Monday, February 4, 2013

It's 2013; use "getaddrinfo" for sockets

If you're anything like me, you've come to accept this as true:

  • Connecting to anything via a scripting language is easy; if it's a domain name, then it'll be translated.  If there's a port number at the back, then it'll be extracted.  IPv4 or IPv6?  No problem.
  • Doing the same amount of work in Linux using C/C++ is a nightmare.
Well, it turns out that that's not the case.  However, because of the usual man page obfuscation involving networking, it has seemed that way to me for years.

Calling "getaddrinfo"

The function "getaddrinfo" is meant to be the starting place for network connections.  It takes two strings, optional hints, and a pointer to use for your result structure.  Seems simple, right?

Conceptually, you call it in this way:
struct addrinfo* targetAddress = NULL;
int result = getaddrinfo(
   "your-thing.example.com",
   "80",
   NULL,
   &targetAddress
);
if( result != 0 ) {
   cout << "Error resolving address: " << gai_strerror( result ) << endl;
   // ...
}
// ...
freeaddrinfo( targetAddress );

Ultimately, this takes "your-thing.example.com", resolves it to an IP address (it could be IPv4 or IPv6, or both); takes "80", and resolves it to a port number (this could have been "http" and it would still work); and puts the resulting information into "targetAddress", which it allocates for you.

When you're done, free "targetAddress" using "freeaddrinfo".

And yes, this thing has its own error function, "gai_strerror".

Using a "struct addrinfo*"

The result of "getaddrinfo" can be immediately used by "socket":
int socketHandle = socket(
   targetAddress->ai_family,
   targetAddress->ai_socktype,
   targetAddress->ai_protocol
);
if( socketHandle < 0 ) {
   cout << "Could not create socket." << endl;
   // ...
}
int result = connect(
   socketHandle,
   targetAddress->ai_addr,
   targetAddress->ai_addrlen
);
if( result != 0 ) {
   cout << "Could not connect to target address." << endl;
   // ...
}

But don't you normally have to specify the kind of socket?  Is it a stream- or datagram-based?  Is it IPv4 or IPv6?  What network protocol should it use?

That's where things get interesting.  So, a "struct addrinfo*" actually represents a linked list.  "getaddrinfo" then returns a list of possible results.  If we told it only the domain name and port, then it would return many different "struct addrinfo*" instances, all linked together starting from the original one.  To access the next one, use "targetAddress->ai_next".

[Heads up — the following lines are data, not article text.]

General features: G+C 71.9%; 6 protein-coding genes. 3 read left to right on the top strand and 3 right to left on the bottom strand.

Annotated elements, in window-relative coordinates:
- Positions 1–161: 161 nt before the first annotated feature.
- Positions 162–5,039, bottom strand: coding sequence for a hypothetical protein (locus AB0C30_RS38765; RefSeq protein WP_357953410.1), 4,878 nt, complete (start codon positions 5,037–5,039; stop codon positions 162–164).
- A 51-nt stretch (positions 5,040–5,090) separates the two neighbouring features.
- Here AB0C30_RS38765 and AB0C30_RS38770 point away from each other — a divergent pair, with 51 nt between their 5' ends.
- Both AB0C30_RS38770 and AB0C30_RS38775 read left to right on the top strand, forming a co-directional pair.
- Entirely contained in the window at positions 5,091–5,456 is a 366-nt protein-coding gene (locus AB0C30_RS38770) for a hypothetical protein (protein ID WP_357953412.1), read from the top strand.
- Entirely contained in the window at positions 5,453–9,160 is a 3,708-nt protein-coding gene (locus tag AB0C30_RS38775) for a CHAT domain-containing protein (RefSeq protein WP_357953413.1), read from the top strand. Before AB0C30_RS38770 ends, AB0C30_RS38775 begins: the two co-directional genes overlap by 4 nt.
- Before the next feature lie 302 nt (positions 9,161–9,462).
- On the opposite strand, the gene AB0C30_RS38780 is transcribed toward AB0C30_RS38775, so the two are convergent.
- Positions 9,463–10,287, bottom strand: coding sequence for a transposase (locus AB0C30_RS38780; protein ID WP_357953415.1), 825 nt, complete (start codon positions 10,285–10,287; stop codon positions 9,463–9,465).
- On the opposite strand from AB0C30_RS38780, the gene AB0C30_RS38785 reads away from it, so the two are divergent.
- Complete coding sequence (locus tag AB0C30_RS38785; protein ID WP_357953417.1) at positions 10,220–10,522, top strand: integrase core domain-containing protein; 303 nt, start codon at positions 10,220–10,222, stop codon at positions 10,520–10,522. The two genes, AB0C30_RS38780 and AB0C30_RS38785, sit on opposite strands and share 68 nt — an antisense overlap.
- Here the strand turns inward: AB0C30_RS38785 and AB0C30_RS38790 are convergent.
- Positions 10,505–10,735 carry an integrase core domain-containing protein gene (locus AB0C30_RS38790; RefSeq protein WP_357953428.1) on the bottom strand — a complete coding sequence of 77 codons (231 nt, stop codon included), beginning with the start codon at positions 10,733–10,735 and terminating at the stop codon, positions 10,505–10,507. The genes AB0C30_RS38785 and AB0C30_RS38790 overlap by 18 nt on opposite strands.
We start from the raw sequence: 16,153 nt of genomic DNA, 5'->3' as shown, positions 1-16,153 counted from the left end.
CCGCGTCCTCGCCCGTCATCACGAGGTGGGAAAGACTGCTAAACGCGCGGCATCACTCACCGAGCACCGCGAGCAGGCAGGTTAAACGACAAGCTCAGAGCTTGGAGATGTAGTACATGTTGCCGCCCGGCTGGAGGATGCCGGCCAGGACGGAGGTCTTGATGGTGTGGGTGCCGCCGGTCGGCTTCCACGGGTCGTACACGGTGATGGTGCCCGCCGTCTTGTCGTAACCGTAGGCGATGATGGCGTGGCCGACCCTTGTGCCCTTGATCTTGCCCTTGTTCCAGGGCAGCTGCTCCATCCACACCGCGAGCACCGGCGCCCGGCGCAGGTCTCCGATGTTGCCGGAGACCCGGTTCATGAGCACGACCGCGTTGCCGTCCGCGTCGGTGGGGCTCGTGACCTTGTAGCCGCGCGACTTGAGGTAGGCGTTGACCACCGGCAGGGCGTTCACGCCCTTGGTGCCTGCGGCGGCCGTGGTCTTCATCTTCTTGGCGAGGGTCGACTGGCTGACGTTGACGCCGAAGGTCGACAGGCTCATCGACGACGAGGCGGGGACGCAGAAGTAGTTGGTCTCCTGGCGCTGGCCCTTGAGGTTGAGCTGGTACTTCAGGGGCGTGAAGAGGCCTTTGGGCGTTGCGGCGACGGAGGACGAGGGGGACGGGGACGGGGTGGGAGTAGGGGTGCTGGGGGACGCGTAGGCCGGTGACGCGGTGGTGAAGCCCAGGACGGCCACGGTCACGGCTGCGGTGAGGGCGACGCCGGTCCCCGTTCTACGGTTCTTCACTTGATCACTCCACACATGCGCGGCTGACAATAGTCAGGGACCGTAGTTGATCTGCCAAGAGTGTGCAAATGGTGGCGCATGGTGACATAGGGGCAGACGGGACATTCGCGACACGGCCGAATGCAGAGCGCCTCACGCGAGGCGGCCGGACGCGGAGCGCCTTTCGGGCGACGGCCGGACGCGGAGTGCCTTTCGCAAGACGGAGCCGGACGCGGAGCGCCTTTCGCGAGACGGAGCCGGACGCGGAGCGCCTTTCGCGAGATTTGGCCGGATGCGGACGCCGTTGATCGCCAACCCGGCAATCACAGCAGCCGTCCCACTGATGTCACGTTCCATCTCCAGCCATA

Now, that might be kind of cool in the sense that you can simply loop through the results and keep trying them until one works.  But you probably know in advance what you're looking for.  I know that I generally only want IP-version-agnostic name translation.

This is where hints come in.

The third parameter to "getaddrinfo" is another "struct addrinfo*", but this time, you get to fill it out, and it'll use the contents of that structure as filter criteria.

For example, if you wanted to connect to "your-thing.example.com:80" over UDP, then you would just set up the hint accordingly:
struct addrinfo hint;
memset( &hint, 0, sizeof( decltype(hint) ) );
// Allow either IPv4 or IPv6.
hint.ai_family = AF_UNSPEC;
// Use a datagram socket (since that's what UDP is).
hint.ai_socktype = SOCK_DGRAM;
// Don't worry about flags.
hint.ai_flags = 0;
// Use UDP, specifically.  UDP is protocol number 17.
hint.ai_protocol = 17;

struct addrinfo* targetAddress = NULL;
int result = getaddrinfo(
   "your-thing.example.com",
   "80",
   &hint, //< Specify the hint here.
   &targetAddress
);

Now, since your protocol information is all filled out already, you're either going to get back something that you can immediately use, or "getaddrinfo" will fail.  Either way, the guesswork is gone.

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